Could you briefly describe the organization you work for?

The University of Greenwich is a British University with over 27,000 students and offers HE courses, including undergraduate and postgraduate degree programmes. The university has three main campuses situated in the South East of England. I currently work in the Centre of Innovative Product Development and Manufacturing (CiPDM) which sits within the Faculty of Engineering and Science.

The CiPDM carries out strategic research and consultancy in the manufacturing sector in areas such as new product development; collaboration between Original Equipment Manufacturers (OEMs) and their suppliers; digital and sustainable manufacturing; information and knowledge management; and product lifecycle management. The centre focuses on new enabling technologies and methods and processes for the design, manufacturing and servicing of high value complex engineering products and systems in the aerospace, automotive, power generation and general manufacturing sector. The centre employs six members of academic staff, including myself, and we currently have six full-time PhD students who work in collaboration with our industrial partners who include BAE Systems, Cummins Power Generation and Ford Motor Company.

 A brief summary of your Career, how you got to where you are today?

After finishing my MSc degree in e-Commerce, I immediately got offered the role of Online Product Manager for Dunelm Mill Ltd, the UK’s largest home furnishings organisation. I stayed in the role for 8 months before seeking funded PhD programmes; this led me to the position at BAE Systems, which I started in October 2010. During my PhD, I worked for BAE Systems’ Electronic Systems division in Rochester, Kent. I also became a professional member of both the Institution of Engineering and Technology (IET) and the British Computer Society (BCS). I successfully defended my PhD in August 2013 and was then offered a full-time role at the University of Greenwich as a research fellow in knowledge management for collaborative product development.

 Which skills learned at University are helpful to you in your job?

Good question! In my own experience, the knowledge I acquired in web programming has helped a lot during my PhD where I had to create a bespoke IT system. When working for Dunelm Mill, my knowledge of e-Commerce Law really helped – I think this is only available on the business route.

 Do you have a typical day and how would you describe it?

A typical day can take one of two routes:

  1. During term time, I would teach two lectures per week, meet with MSc students for supervision meetings, assess coursework submissions and conduct research, including reading academic publications, writing articles for submission. I also typically present at two international conferences per year within the fields of manufacturing and information systems.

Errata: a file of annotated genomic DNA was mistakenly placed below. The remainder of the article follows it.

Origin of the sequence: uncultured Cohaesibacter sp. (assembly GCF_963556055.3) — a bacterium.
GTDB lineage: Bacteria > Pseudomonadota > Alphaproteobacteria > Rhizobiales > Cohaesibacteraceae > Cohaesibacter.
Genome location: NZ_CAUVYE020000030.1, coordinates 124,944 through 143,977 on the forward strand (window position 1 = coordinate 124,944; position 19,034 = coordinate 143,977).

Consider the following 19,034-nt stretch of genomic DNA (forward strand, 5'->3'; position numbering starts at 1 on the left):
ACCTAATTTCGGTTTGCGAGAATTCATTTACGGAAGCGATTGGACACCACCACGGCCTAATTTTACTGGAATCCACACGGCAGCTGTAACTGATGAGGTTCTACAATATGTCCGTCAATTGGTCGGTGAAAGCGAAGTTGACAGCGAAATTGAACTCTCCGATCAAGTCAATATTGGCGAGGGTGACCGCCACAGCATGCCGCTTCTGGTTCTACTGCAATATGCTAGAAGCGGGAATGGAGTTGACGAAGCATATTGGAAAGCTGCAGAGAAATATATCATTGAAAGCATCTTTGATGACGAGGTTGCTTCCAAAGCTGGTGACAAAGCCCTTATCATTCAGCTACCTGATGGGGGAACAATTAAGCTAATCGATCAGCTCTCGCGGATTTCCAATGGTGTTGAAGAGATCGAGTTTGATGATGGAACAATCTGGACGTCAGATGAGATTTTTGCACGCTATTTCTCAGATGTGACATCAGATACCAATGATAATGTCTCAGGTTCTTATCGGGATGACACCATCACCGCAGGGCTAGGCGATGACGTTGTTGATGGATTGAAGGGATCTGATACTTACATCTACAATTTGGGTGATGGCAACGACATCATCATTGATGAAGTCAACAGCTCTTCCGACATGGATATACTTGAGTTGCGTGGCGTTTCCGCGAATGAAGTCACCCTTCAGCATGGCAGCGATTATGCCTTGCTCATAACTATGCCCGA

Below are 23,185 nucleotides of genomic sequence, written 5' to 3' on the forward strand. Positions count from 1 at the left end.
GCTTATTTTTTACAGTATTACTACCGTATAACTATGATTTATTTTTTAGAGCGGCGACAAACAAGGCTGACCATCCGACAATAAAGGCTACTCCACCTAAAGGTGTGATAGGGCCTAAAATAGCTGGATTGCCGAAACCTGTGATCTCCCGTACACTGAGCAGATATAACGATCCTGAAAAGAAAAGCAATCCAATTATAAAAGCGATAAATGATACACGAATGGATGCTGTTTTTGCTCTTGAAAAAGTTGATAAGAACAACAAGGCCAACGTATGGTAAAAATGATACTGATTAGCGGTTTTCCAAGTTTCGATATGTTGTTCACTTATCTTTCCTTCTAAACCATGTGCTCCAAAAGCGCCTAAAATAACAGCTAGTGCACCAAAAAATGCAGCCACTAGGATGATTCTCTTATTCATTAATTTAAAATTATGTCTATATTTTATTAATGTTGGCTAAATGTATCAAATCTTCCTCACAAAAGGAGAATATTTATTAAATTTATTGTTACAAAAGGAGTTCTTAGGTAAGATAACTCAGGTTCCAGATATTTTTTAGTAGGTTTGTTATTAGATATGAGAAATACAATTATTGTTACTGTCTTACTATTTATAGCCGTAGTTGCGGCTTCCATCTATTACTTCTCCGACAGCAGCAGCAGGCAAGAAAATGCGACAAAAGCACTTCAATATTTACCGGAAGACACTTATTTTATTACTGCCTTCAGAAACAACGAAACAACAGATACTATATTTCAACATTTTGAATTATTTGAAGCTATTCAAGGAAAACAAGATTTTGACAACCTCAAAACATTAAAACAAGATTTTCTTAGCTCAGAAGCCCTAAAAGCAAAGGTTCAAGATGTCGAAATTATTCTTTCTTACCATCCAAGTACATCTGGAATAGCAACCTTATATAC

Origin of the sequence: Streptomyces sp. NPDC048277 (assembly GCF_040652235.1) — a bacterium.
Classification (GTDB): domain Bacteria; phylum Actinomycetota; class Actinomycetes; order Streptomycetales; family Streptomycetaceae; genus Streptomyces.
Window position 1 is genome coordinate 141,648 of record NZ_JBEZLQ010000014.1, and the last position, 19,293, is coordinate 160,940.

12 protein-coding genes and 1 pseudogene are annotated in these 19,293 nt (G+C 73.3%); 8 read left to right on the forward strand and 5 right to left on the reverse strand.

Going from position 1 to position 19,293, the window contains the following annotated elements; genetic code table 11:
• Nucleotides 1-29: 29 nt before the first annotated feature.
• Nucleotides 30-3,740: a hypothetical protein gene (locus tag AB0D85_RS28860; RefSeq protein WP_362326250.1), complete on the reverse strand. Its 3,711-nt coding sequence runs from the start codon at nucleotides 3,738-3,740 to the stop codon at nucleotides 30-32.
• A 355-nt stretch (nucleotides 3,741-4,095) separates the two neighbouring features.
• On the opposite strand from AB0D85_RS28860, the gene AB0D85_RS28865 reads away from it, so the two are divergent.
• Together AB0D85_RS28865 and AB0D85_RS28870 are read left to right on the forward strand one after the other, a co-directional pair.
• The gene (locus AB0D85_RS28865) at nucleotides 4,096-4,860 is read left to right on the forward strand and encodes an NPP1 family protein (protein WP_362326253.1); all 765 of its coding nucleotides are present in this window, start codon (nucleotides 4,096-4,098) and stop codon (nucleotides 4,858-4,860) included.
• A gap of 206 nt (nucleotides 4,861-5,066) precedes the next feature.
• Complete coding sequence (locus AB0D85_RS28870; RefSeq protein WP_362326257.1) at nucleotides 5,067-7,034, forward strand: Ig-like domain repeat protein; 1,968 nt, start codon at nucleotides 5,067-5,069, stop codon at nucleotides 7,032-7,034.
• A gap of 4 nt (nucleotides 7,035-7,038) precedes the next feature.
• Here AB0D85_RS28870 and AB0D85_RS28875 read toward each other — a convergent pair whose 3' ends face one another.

2. During non-term time, I spend all day conducting research – reading through publications and formilising my own ideas for new projects and publications. I would also assist the Centre manager in research grant applications and management.

What aspects of your job do you enjoy most?

Two aspects stand out: liaising with industrial collaborators – seeing your research being transferred into a commercial setting gives you a real “buzz” and also attending conferences and networking events – not only do you get to travel the world, but you get to meet new people from other Universities who may turn into collaborators on future projects.

 Do you have any advice for students who would like to start a Career in the IT industry? 

  • Do not underestimate your own knowledge and skills – you will find when you join a large organisation that you are more than capable with the knowledge which you have acquired at University.
  • Become a member of a professional association e.g. British Computer Society (BCS). Attend their networking events and gain knowledge about the current needs and challenges in the IT industry.
  • Gain greater knowledge of the current systems used within the IT industry e.g. in my role at Dunelm Mill, we used IBM WebSphere Commerce and Google Analytics for e-Commerce tasks. Having worked for BAE Systems, I found that Microsoft Sharepoint and Yammer is relied upon for employee collaboration whilst PTC WindChill and other PLM tools are used for manufacturing work.